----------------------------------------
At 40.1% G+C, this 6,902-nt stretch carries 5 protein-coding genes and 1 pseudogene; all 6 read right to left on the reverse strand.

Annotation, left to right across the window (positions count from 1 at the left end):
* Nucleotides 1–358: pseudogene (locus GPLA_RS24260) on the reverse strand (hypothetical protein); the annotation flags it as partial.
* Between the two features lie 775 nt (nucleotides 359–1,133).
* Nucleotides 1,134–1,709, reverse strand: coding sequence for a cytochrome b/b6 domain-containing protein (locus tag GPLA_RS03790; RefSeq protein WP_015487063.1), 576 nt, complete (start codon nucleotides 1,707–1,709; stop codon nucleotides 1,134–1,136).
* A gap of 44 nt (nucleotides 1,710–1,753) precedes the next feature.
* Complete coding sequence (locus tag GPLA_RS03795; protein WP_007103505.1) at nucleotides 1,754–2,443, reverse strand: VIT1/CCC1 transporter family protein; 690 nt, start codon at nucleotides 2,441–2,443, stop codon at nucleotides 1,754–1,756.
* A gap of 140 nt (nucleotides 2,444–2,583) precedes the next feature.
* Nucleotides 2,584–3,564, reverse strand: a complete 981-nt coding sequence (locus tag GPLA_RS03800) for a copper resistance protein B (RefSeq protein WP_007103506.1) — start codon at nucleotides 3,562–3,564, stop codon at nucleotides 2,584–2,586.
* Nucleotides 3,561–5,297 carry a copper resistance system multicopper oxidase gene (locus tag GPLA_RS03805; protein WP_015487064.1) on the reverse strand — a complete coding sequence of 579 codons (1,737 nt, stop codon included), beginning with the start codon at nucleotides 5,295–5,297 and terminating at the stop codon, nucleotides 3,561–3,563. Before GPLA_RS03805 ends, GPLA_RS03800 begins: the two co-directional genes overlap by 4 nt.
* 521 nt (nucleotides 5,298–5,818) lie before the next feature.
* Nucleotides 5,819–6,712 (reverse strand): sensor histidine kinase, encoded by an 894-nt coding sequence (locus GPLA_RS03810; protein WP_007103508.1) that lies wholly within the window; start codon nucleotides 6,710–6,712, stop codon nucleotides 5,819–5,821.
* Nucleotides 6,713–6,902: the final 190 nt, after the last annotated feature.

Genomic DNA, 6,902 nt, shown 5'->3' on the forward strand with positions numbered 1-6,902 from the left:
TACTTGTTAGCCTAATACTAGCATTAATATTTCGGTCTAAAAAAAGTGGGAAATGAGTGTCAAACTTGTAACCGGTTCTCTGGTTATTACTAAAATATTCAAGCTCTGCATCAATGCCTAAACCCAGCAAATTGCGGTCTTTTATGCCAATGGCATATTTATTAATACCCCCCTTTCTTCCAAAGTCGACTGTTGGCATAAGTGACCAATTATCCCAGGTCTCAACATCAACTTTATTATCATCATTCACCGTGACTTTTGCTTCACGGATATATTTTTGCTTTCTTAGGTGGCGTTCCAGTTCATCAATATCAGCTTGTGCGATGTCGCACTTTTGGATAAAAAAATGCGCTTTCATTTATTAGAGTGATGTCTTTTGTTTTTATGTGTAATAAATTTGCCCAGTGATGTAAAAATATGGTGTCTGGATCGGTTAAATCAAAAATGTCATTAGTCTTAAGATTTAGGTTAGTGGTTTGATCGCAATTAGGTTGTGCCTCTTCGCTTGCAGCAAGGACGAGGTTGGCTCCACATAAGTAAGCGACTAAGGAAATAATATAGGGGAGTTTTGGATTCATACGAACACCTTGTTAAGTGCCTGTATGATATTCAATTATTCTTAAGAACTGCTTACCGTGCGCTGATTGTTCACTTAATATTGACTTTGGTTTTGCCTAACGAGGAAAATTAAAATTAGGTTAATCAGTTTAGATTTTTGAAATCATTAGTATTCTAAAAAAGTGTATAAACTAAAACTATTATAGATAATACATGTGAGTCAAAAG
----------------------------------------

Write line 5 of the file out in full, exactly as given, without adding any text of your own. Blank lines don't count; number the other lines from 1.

* Nucleotides 1,134–1,709, reverse strand: coding sequence for a cytochrome b/b6 domain-containing protein (locus tag GPLA_RS03790; RefSeq protein WP_015487063.1), 576 nt, complete (start codon nucleotides 1,707–1,709; stop codon nucleotides 1,134–1,136).